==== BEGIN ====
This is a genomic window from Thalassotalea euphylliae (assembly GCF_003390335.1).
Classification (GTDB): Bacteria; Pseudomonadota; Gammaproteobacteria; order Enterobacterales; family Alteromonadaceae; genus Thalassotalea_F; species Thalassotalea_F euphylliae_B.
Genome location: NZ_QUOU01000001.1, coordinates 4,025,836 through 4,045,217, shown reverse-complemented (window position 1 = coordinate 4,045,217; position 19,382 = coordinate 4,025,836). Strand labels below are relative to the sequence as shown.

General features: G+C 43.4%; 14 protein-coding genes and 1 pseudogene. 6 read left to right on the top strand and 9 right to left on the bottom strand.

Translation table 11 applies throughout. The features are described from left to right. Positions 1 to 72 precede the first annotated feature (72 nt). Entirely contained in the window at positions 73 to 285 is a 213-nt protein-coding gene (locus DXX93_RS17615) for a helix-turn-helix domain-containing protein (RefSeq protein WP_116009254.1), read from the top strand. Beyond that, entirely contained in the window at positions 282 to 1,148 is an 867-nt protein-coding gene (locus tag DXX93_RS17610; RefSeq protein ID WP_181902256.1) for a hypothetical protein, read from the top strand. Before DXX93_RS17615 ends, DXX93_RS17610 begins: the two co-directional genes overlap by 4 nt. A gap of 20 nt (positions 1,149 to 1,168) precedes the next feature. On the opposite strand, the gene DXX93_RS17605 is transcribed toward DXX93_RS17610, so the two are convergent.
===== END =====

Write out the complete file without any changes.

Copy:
This is a genomic window from Thalassotalea euphylliae (assembly GCF_003390335.1).
Classification (GTDB): Bacteria; Pseudomonadota; Gammaproteobacteria; order Enterobacterales; family Alteromonadaceae; genus Thalassotalea_F; species Thalassotalea_F euphylliae_B.
Genome location: NZ_QUOU01000001.1, coordinates 4,025,836 through 4,045,217, shown reverse-complemented (window position 1 = coordinate 4,045,217; position 19,382 = coordinate 4,025,836). Strand labels below are relative to the sequence as shown.

General features: G+C 43.4%; 14 protein-coding genes and 1 pseudogene. 6 read left to right on the top strand and 9 right to left on the bottom strand.

Translation table 11 applies throughout. The features are described from left to right. Positions 1 to 72 precede the first annotated feature (72 nt). Entirely contained in the window at positions 73 to 285 is a 213-nt protein-coding gene (locus DXX93_RS17615) for a helix-turn-helix domain-containing protein (RefSeq protein WP_116009254.1), read from the top strand. Beyond that, entirely contained in the window at positions 282 to 1,148 is an 867-nt protein-coding gene (locus tag DXX93_RS17610; RefSeq protein ID WP_181902256.1) for a hypothetical protein, read from the top strand. Before DXX93_RS17615 ends, DXX93_RS17610 begins: the two co-directional genes overlap by 4 nt. A gap of 20 nt (positions 1,149 to 1,168) precedes the next feature. On the opposite strand, the gene DXX93_RS17605 is transcribed toward DXX93_RS17610, so the two are convergent.